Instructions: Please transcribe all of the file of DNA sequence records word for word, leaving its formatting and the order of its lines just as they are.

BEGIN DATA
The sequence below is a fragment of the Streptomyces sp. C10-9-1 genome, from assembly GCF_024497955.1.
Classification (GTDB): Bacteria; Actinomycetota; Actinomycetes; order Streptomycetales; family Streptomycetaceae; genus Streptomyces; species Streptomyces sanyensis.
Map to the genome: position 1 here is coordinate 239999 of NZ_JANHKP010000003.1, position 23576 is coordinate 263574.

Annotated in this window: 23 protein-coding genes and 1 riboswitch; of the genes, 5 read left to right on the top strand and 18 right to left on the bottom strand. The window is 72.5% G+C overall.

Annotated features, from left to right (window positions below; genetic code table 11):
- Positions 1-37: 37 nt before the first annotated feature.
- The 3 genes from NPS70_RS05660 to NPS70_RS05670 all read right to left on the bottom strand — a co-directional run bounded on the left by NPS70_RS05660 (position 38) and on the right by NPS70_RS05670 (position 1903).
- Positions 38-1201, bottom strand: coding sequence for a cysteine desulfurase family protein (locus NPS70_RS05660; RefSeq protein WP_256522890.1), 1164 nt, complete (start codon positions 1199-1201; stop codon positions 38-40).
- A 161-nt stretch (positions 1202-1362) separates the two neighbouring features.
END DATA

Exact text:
The sequence below is a fragment of the Streptomyces sp. C10-9-1 genome, from assembly GCF_024497955.1.
Classification (GTDB): Bacteria; Actinomycetota; Actinomycetes; order Streptomycetales; family Streptomycetaceae; genus Streptomyces; species Streptomyces sanyensis.
Map to the genome: position 1 here is coordinate 239999 of NZ_JANHKP010000003.1, position 23576 is coordinate 263574.

Annotated in this window: 23 protein-coding genes and 1 riboswitch; of the genes, 5 read left to right on the top strand and 18 right to left on the bottom strand. The window is 72.5% G+C overall.

Annotated features, from left to right (window positions below; genetic code table 11):
- Positions 1-37: 37 nt before the first annotated feature.
- The 3 genes from NPS70_RS05660 to NPS70_RS05670 all read right to left on the bottom strand — a co-directional run bounded on the left by NPS70_RS05660 (position 38) and on the right by NPS70_RS05670 (position 1903).
- Positions 38-1201, bottom strand: coding sequence for a cysteine desulfurase family protein (locus NPS70_RS05660; RefSeq protein WP_256522890.1), 1164 nt, complete (start codon positions 1199-1201; stop codon positions 38-40).
- A 161-nt stretch (positions 1202-1362) separates the two neighbouring features.